So, what are the options for Quebec to move forward and avoid becoming a climate action laggard? There are three scenarios.


Scenario 1: Decoupling from California

The first option is to detach the cap-and-trade system from California. This is Quebec's easiest route to embracing climate leadership again. It would allow Quebec to pursue more stringent reductions in the emissions cap, or alternatively set reserve prices for the auction that are close to the federal carbon price. The downside is that it will take time to unwind because the trading for the next compliance period (2022-2025) is already underway. So, the logical starting point for a new Quebec carbon pricing system would be 2026.

Decoupling Quebec's emission trading system from California does not pose any insurmountable difficulties. The original aim of joining another jurisdiction was to provide efficiency and liquidity. In an ideal world, such trading would be beneficial because emission reductions would occur where they are easier (that is – cheaper). If emission reductions are more expensive in Quebec than in California, then Quebecois companies could buy permits from Californian companies. However, as Canadian carbon prices are meant to rise faster than is currently anticipated in California, Quebec would need to lower its own emissions cap significantly to drive up prices in the joint market to match the federal targets, but that is unlikely to be agreeable to California.


Scenario 2: Move away from cap-and-trade

The second option is to scrap the cap-and-trade system altogether and either join the federal program or adopt a system similar to British Columbia. Politically, the latter option may be slightly more agreeable to an independent-minded Quebec government. It would give the Quebec government more degrees of freedom to develop the system on its own terms. Nevertheless, the federal carbon pricing is designed carefully and ensures that (1) households receive quarterly rebates (known as climate action incentive payments) that offset the income-regressivity of the carbon tax, and (2) emission-intensive trade-exposed industries are protected against adverse competitive outcomes through the output-based pricing system.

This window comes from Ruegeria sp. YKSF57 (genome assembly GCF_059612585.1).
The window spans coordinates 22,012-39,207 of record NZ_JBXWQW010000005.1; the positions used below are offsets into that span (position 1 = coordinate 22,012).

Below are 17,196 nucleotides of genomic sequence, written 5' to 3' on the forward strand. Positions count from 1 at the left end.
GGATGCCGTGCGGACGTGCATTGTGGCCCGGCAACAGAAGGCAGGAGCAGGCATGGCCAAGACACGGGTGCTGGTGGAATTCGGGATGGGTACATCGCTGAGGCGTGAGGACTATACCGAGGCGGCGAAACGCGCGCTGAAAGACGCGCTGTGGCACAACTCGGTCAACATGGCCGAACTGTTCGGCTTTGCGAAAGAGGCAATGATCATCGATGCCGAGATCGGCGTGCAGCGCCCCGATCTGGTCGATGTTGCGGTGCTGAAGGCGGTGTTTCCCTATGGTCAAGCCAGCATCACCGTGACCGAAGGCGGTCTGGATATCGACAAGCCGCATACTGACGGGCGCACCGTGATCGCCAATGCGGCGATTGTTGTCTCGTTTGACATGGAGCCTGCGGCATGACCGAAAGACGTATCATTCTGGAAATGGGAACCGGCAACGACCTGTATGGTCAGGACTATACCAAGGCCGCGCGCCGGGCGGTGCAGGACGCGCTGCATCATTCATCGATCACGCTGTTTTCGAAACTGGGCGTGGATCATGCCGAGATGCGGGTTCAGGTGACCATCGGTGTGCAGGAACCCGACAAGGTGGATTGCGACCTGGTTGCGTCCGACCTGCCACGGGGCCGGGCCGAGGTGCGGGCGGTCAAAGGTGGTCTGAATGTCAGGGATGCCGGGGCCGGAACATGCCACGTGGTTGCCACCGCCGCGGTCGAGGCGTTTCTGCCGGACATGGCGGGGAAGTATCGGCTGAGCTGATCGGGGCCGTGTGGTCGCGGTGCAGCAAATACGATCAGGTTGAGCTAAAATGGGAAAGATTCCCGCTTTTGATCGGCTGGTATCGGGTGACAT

Scenario 3: Ottawa steps in

The third option is the least desirable politically, both for Ottawa and Quebec City. It involves a political battle where the federal government would assert its authority under the Greenhouse Gas Pollution Pricing Act (GGPPA), which has been upheld by the Supreme Court of Canada. If Quebec is not willing to close the carbon pricing gap, Ottawa will have no choice but to exercise its federal jurisdiction in the matter. Whatever Ottawa may need to impose on Quebec, the revenue from carbon pricing would stay in Quebec and would be returned to Quebec households. It would be much better for all sides if Quebec saw the wisdom in aiming for climate leadership.


Criticism of the carbon price differential comes from various sides. Some are merely trying to score political points, especially when the criticism comes from political corners that reject carbon pricing in the first place. Yet, the carbon pricing gap is real and will widen if not addressed. Under authority of the federal GGPPA, Ottawa must initiate talks with Quebec to rectify the carbon pricing gap, and Quebec needs to do its bit to find a workable solution.